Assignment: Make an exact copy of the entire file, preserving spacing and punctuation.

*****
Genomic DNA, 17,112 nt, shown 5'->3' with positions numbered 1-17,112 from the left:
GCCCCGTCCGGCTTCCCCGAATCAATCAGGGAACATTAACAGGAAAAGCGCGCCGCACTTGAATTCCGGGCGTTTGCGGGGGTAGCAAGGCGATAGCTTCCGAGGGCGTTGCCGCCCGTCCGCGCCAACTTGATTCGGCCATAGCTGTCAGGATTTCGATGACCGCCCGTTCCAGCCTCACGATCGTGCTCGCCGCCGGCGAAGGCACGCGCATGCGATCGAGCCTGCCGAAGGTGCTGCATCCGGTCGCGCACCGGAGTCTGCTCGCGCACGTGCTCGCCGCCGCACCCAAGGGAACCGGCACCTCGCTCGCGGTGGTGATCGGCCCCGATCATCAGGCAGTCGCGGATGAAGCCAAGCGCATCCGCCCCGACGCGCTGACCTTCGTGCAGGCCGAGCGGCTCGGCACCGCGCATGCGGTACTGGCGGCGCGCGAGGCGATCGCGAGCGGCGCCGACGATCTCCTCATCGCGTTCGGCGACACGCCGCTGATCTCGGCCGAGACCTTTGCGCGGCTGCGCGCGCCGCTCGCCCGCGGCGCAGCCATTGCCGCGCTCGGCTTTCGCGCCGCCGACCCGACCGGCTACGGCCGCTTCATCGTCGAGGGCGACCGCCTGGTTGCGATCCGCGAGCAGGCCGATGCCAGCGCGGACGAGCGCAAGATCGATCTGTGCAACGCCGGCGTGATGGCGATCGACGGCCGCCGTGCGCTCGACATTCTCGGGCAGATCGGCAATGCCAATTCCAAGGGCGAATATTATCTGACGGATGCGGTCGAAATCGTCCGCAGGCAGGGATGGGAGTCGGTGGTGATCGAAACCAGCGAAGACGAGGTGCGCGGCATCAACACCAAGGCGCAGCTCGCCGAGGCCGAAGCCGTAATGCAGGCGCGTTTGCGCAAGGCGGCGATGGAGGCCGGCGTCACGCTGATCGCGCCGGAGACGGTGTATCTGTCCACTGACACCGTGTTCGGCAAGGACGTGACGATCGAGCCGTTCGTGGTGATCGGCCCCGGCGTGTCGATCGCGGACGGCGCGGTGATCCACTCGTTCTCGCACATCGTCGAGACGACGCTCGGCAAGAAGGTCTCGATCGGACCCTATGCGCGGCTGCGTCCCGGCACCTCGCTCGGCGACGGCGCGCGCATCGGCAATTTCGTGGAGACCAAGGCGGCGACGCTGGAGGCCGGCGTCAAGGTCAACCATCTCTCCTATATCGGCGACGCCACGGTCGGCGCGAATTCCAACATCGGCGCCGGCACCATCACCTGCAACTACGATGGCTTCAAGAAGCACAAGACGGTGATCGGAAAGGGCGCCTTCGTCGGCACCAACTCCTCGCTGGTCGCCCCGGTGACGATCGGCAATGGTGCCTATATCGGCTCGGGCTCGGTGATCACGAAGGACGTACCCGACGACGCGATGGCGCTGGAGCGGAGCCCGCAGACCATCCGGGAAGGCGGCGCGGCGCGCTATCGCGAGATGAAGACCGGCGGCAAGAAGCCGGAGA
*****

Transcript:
Genomic DNA, 17,112 nt, shown 5'->3' with positions numbered 1-17,112 from the left:
GCCCCGTCCGGCTTCCCCGAATCAATCAGGGAACATTAACAGGAAAAGCGCGCCGCACTTGAATTCCGGGCGTTTGCGGGGGTAGCAAGGCGATAGCTTCCGAGGGCGTTGCCGCCCGTCCGCGCCAACTTGATTCGGCCATAGCTGTCAGGATTTCGATGACCGCCCGTTCCAGCCTCACGATCGTGCTCGCCGCCGGCGAAGGCACGCGCATGCGATCGAGCCTGCCGAAGGTGCTGCATCCGGTCGCGCACCGGAGTCTGCTCGCGCACGTGCTCGCCGCCGCACCCAAGGGAACCGGCACCTCGCTCGCGGTGGTGATCGGCCCCGATCATCAGGCAGTCGCGGATGAAGCCAAGCGCATCCGCCCCGACGCGCTGACCTTCGTGCAGGCCGAGCGGCTCGGCACCGCGCATGCGGTACTGGCGGCGCGCGAGGCGATCGCGAGCGGCGCCGACGATCTCCTCATCGCGTTCGGCGACACGCCGCTGATCTCGGCCGAGACCTTTGCGCGGCTGCGCGCGCCGCTCGCCCGCGGCGCAGCCATTGCCGCGCTCGGCTTTCGCGCCGCCGACCCGACCGGCTACGGCCGCTTCATCGTCGAGGGCGACCGCCTGGTTGCGATCCGCGAGCAGGCCGATGCCAGCGCGGACGAGCGCAAGATCGATCTGTGCAACGCCGGCGTGATGGCGATCGACGGCCGCCGTGCGCTCGACATTCTCGGGCAGATCGGCAATGCCAATTCCAAGGGCGAATATTATCTGACGGATGCGGTCGAAATCGTCCGCAGGCAGGGATGGGAGTCGGTGGTGATCGAAACCAGCGAAGACGAGGTGCGCGGCATCAACACCAAGGCGCAGCTCGCCGAGGCCGAAGCCGTAATGCAGGCGCGTTTGCGCAAGGCGGCGATGGAGGCCGGCGTCACGCTGATCGCGCCGGAGACGGTGTATCTGTCCACTGACACCGTGTTCGGCAAGGACGTGACGATCGAGCCGTTCGTGGTGATCGGCCCCGGCGTGTCGATCGCGGACGGCGCGGTGATCCACTCGTTCTCGCACATCGTCGAGACGACGCTCGGCAAGAAGGTCTCGATCGGACCCTATGCGCGGCTGCGTCCCGGCACCTCGCTCGGCGACGGCGCGCGCATCGGCAATTTCGTGGAGACCAAGGCGGCGACGCTGGAGGCCGGCGTCAAGGTCAACCATCTCTCCTATATCGGCGACGCCACGGTCGGCGCGAATTCCAACATCGGCGCCGGCACCATCACCTGCAACTACGATGGCTTCAAGAAGCACAAGACGGTGATCGGAAAGGGCGCCTTCGTCGGCACCAACTCCTCGCTGGTCGCCCCGGTGACGATCGGCAATGGTGCCTATATCGGCTCGGGCTCGGTGATCACGAAGGACGTACCCGACGACGCGATGGCGCTGGAGCGGAGCCCGCAGACCATCCGGGAAGGCGGCGCGGCGCGCTATCGCGAGATGAAGACCGGCGGCAAGAAGCCGGAGA